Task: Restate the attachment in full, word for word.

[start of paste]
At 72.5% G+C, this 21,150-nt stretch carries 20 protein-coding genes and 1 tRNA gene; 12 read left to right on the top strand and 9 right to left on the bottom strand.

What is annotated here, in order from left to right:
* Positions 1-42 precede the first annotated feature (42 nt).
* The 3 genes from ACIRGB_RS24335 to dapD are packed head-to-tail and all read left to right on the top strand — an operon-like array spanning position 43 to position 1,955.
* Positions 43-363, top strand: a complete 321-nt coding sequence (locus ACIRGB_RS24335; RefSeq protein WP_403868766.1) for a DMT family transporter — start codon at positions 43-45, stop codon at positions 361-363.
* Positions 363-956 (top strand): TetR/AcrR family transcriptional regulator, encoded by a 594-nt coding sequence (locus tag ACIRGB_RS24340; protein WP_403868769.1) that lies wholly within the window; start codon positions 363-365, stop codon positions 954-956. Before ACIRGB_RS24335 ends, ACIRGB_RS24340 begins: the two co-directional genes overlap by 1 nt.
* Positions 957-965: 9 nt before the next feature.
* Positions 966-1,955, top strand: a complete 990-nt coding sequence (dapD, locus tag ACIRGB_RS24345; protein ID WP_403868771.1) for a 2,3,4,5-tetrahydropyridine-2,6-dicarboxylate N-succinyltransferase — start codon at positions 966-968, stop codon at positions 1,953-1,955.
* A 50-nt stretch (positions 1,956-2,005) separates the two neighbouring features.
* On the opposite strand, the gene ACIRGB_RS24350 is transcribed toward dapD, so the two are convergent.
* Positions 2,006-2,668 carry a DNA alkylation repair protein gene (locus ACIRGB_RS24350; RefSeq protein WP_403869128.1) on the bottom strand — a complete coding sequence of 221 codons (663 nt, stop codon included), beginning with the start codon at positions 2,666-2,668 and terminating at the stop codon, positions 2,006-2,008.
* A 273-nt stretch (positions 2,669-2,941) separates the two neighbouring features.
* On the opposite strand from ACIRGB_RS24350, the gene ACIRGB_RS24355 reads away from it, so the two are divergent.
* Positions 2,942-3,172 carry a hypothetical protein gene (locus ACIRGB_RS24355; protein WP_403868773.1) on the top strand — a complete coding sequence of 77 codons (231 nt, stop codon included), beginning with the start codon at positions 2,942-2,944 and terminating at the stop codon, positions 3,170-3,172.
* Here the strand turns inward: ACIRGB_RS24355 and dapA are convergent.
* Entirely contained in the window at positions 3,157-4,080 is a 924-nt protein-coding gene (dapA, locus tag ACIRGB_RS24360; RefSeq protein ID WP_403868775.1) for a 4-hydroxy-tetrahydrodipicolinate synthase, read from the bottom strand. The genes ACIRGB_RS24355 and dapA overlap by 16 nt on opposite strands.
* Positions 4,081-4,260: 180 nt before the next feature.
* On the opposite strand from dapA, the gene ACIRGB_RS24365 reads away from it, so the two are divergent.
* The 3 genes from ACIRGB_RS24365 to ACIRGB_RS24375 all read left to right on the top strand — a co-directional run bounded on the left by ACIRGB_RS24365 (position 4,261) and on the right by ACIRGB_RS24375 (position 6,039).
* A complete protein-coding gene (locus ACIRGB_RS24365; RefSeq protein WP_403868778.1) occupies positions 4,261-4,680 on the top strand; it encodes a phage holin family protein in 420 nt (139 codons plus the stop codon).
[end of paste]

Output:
At 72.5% G+C, this 21,150-nt stretch carries 20 protein-coding genes and 1 tRNA gene; 12 read left to right on the top strand and 9 right to left on the bottom strand.

What is annotated here, in order from left to right:
* Positions 1-42 precede the first annotated feature (42 nt).
* The 3 genes from ACIRGB_RS24335 to dapD are packed head-to-tail and all read left to right on the top strand — an operon-like array spanning position 43 to position 1,955.
* Positions 43-363, top strand: a complete 321-nt coding sequence (locus ACIRGB_RS24335; RefSeq protein WP_403868766.1) for a DMT family transporter — start codon at positions 43-45, stop codon at positions 361-363.
* Positions 363-956 (top strand): TetR/AcrR family transcriptional regulator, encoded by a 594-nt coding sequence (locus tag ACIRGB_RS24340; protein WP_403868769.1) that lies wholly within the window; start codon positions 363-365, stop codon positions 954-956. Before ACIRGB_RS24335 ends, ACIRGB_RS24340 begins: the two co-directional genes overlap by 1 nt.
* Positions 957-965: 9 nt before the next feature.
* Positions 966-1,955, top strand: a complete 990-nt coding sequence (dapD, locus tag ACIRGB_RS24345; protein ID WP_403868771.1) for a 2,3,4,5-tetrahydropyridine-2,6-dicarboxylate N-succinyltransferase — start codon at positions 966-968, stop codon at positions 1,953-1,955.
* A 50-nt stretch (positions 1,956-2,005) separates the two neighbouring features.
* On the opposite strand, the gene ACIRGB_RS24350 is transcribed toward dapD, so the two are convergent.
* Positions 2,006-2,668 carry a DNA alkylation repair protein gene (locus ACIRGB_RS24350; RefSeq protein WP_403869128.1) on the bottom strand — a complete coding sequence of 221 codons (663 nt, stop codon included), beginning with the start codon at positions 2,666-2,668 and terminating at the stop codon, positions 2,006-2,008.
* A 273-nt stretch (positions 2,669-2,941) separates the two neighbouring features.
* On the opposite strand from ACIRGB_RS24350, the gene ACIRGB_RS24355 reads away from it, so the two are divergent.
* Positions 2,942-3,172 carry a hypothetical protein gene (locus ACIRGB_RS24355; protein WP_403868773.1) on the top strand — a complete coding sequence of 77 codons (231 nt, stop codon included), beginning with the start codon at positions 2,942-2,944 and terminating at the stop codon, positions 3,170-3,172.
* Here the strand turns inward: ACIRGB_RS24355 and dapA are convergent.
* Entirely contained in the window at positions 3,157-4,080 is a 924-nt protein-coding gene (dapA, locus tag ACIRGB_RS24360; RefSeq protein ID WP_403868775.1) for a 4-hydroxy-tetrahydrodipicolinate synthase, read from the bottom strand. The genes ACIRGB_RS24355 and dapA overlap by 16 nt on opposite strands.
* Positions 4,081-4,260: 180 nt before the next feature.
* On the opposite strand from dapA, the gene ACIRGB_RS24365 reads away from it, so the two are divergent.
* The 3 genes from ACIRGB_RS24365 to ACIRGB_RS24375 all read left to right on the top strand — a co-directional run bounded on the left by ACIRGB_RS24365 (position 4,261) and on the right by ACIRGB_RS24375 (position 6,039).
* A complete protein-coding gene (locus ACIRGB_RS24365; RefSeq protein WP_403868778.1) occupies positions 4,261-4,680 on the top strand; it encodes a phage holin family protein in 420 nt (139 codons plus the stop codon).